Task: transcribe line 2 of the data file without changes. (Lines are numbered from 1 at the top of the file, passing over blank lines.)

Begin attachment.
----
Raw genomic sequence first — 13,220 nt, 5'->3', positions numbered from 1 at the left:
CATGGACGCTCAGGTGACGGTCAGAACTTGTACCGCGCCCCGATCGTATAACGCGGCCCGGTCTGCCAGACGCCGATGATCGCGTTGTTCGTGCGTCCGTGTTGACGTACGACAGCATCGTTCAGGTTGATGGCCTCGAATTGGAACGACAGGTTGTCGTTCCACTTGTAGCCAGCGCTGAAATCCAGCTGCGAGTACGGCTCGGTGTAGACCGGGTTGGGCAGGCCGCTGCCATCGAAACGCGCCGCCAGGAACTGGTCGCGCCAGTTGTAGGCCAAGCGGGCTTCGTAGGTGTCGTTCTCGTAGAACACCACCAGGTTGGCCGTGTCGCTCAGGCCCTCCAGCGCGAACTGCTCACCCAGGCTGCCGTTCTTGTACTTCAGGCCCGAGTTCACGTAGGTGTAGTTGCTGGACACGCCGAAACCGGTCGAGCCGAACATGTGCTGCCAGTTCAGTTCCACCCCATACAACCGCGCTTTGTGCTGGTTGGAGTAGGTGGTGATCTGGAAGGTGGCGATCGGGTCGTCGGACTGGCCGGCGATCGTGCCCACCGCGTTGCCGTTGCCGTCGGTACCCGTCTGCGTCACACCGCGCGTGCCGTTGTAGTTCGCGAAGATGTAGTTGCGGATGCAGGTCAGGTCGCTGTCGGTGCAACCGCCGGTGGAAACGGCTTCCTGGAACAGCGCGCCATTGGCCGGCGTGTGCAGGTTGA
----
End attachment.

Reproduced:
CATGGACGCTCAGGTGACGGTCAGAACTTGTACCGCGCCCCGATCGTATAACGCGGCCCGGTCTGCCAGACGCCGATGATCGCGTTGTTCGTGCGTCCGTGTTGACGTACGACAGCATCGTTCAGGTTGATGGCCTCGAATTGGAACGACAGGTTGTCGTTCCACTTGTAGCCAGCGCTGAAATCCAGCTGCGAGTACGGCTCGGTGTAGACCGGGTTGGGCAGGCCGCTGCCATCGAAACGCGCCGCCAGGAACTGGTCGCGCCAGTTGTAGGCCAAGCGGGCTTCGTAGGTGTCGTTCTCGTAGAACACCACCAGGTTGGCCGTGTCGCTCAGGCCCTCCAGCGCGAACTGCTCACCCAGGCTGCCGTTCTTGTACTTCAGGCCCGAGTTCACGTAGGTGTAGTTGCTGGACACGCCGAAACCGGTCGAGCCGAACATGTGCTGCCAGTTCAGTTCCACCCCATACAACCGCGCTTTGTGCTGGTTGGAGTAGGTGGTGATCTGGAAGGTGGCGATCGGGTCGTCGGACTGGCCGGCGATCGTGCCCACCGCGTTGCCGTTGCCGTCGGTACCCGTCTGCGTCACACCGCGCGTGCCGTTGTAGTTCGCGAAGATGTAGTTGCGGATGCAGGTCAGGTCGCTGTCGGTGCAACCGCCGGTGGAAACGGCTTCCTGGAACAGCGCGCCATTGGCCGGCGTGTGCAGGTTGA